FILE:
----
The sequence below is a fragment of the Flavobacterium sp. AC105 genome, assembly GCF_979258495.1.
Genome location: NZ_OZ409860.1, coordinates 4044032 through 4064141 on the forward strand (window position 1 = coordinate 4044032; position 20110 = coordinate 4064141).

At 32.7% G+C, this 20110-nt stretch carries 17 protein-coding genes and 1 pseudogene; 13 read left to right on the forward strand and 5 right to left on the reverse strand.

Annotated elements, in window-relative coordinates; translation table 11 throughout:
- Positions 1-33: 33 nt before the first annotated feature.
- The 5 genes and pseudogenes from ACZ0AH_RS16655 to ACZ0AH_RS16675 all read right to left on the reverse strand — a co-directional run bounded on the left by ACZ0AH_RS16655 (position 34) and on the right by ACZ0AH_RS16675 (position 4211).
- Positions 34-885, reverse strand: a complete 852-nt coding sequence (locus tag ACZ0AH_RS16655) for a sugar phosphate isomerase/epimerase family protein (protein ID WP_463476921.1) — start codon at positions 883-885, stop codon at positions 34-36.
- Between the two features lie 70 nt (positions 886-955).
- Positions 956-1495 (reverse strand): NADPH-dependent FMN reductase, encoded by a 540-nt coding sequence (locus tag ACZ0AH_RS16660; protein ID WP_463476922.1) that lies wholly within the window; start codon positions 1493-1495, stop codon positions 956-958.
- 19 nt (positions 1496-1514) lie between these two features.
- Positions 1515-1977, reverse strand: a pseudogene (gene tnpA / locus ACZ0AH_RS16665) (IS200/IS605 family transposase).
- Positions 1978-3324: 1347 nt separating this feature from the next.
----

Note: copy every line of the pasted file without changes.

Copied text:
The sequence below is a fragment of the Flavobacterium sp. AC105 genome, assembly GCF_979258495.1.
Genome location: NZ_OZ409860.1, coordinates 4044032 through 4064141 on the forward strand (window position 1 = coordinate 4044032; position 20110 = coordinate 4064141).

At 32.7% G+C, this 20110-nt stretch carries 17 protein-coding genes and 1 pseudogene; 13 read left to right on the forward strand and 5 right to left on the reverse strand.

Annotated elements, in window-relative coordinates; translation table 11 throughout:
- Positions 1-33: 33 nt before the first annotated feature.
- The 5 genes and pseudogenes from ACZ0AH_RS16655 to ACZ0AH_RS16675 all read right to left on the reverse strand — a co-directional run bounded on the left by ACZ0AH_RS16655 (position 34) and on the right by ACZ0AH_RS16675 (position 4211).
- Positions 34-885, reverse strand: a complete 852-nt coding sequence (locus tag ACZ0AH_RS16655) for a sugar phosphate isomerase/epimerase family protein (protein ID WP_463476921.1) — start codon at positions 883-885, stop codon at positions 34-36.
- Between the two features lie 70 nt (positions 886-955).
- Positions 956-1495 (reverse strand): NADPH-dependent FMN reductase, encoded by a 540-nt coding sequence (locus tag ACZ0AH_RS16660; protein ID WP_463476922.1) that lies wholly within the window; start codon positions 1493-1495, stop codon positions 956-958.
- 19 nt (positions 1496-1514) lie between these two features.
- Positions 1515-1977, reverse strand: a pseudogene (gene tnpA / locus ACZ0AH_RS16665) (IS200/IS605 family transposase).
- Positions 1978-3324: 1347 nt separating this feature from the next.